However, if the prior art is a European prior right under Art. 54(3) EPC, there will not be an assessment of inventive step and the large number of novel sub-ranges may form a problem, in particular in the field of chemistry. It may thus be desirable not to abandon the entire novelty test for sub-ranges but to maintain a novelty test that filters out a large proportion of certainly not patentable sub-range inventions.
The author therefore strongly recommends the President of the EPO to refer the question of novelty of sub-ranges, overlapping ranges and purity ranges to the Enlarged Board of Appeal.
The author expresses his gratitude to Roel van Woudenberg and Cees Mulder for stimulating discussions and reviewing this article.
- Travaux Préparatoires EPC 1973, Art. 54 E, document IV/2767/61-E, page 12, second paragraph. See also G2/88, reason 10.
- G2/10, reason 4.6. The disclosure test is sometimes referred to as the ‘gold standard’; see G1/16, reason 17.
- Reference is made to Roel van Woudenberg’s article in this issue of epi Information. The article is on the same topic but expresses a different point of view on several aspects.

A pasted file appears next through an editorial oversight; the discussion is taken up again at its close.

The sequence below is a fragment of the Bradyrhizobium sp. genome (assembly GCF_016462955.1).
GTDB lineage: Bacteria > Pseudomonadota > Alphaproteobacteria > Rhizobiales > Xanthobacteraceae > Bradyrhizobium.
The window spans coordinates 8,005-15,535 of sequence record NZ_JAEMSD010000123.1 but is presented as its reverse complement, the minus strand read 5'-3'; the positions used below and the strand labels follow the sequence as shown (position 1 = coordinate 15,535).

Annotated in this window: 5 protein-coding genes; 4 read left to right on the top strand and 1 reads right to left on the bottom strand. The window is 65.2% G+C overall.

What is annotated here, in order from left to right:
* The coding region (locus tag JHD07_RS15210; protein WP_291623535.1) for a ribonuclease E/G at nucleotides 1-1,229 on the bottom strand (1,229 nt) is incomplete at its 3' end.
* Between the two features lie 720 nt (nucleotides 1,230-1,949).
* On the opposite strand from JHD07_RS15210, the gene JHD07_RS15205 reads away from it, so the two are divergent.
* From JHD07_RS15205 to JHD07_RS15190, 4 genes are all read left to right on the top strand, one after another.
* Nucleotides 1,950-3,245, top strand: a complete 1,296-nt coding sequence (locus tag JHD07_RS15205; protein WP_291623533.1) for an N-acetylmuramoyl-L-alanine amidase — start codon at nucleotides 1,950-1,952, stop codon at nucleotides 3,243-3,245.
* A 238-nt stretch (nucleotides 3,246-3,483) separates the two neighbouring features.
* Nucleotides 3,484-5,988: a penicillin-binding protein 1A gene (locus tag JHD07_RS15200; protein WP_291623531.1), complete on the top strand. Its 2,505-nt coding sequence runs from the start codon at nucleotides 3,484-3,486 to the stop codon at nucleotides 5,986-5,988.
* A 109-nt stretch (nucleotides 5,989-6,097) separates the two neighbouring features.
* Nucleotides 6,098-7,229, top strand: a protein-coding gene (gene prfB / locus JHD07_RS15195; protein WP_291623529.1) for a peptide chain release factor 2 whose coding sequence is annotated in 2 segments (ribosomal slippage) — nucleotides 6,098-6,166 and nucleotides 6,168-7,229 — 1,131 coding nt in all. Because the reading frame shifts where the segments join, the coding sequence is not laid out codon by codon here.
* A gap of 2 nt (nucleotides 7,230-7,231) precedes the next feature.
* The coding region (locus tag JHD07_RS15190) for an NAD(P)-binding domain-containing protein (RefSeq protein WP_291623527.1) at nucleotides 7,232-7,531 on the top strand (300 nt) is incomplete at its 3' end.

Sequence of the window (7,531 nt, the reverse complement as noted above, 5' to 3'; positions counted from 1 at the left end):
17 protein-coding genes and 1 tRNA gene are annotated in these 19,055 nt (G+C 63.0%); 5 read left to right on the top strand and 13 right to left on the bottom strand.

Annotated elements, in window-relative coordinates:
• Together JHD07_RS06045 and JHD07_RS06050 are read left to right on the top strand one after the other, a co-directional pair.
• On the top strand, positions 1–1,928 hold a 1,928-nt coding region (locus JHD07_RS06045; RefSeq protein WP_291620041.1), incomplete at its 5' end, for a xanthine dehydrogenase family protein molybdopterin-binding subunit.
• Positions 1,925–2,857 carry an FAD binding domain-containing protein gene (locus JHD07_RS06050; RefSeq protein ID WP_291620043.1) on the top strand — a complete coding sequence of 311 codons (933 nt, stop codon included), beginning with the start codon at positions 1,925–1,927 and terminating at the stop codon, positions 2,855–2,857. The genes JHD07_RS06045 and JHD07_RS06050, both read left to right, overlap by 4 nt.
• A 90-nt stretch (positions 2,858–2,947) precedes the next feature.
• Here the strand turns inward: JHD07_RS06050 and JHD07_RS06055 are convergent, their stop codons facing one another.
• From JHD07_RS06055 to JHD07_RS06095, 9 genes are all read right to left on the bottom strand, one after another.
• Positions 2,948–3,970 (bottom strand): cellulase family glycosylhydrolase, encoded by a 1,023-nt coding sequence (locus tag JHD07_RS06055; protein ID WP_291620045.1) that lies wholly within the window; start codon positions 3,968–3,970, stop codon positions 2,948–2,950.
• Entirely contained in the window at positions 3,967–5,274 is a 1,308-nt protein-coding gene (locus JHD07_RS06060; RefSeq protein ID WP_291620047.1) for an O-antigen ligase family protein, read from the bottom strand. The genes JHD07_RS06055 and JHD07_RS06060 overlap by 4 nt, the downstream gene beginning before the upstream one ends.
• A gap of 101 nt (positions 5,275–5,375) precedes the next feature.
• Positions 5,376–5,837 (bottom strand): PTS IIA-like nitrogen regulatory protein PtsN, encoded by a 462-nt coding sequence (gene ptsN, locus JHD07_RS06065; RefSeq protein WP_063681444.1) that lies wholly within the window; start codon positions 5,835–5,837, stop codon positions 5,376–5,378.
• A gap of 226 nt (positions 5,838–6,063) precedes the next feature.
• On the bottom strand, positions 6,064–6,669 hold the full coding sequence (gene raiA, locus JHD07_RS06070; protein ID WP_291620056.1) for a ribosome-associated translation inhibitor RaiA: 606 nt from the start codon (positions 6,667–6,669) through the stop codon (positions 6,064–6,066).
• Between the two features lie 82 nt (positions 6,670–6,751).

- T990/96, headnote
- T198/84, reason 4, first sentence, second part. Decision issued on 28.02.1985.
- T198/84, reason 4, last two sentences.
- The board did not explain why the range disclosed in a prior art patent document is not a disclosure of all numerical values between the end-points whereas the same prior art is a sufficient disclosure in the sense of Art. 83 EPC allowing the skilled person to carry out the invention for each numerical value within the range. If the disclosure had been insufficient, the prior art document should not have been used as prior art (see e.g. T1437/07, reason 25 and T1457/09 reason 36). See section 6.3.2 below.
- T198/84, reason 5. The sub-range 0.02 to 0.2 is a small specimen from the prior art range >0 to <100 and removed at least a power of ten from the prior art embodiments between 2 to 13. Note, that the board does not refer to the very small distance between the sub-range and the lower end-point of the prior art range, only to the distance between the sub-range and disclosed examples.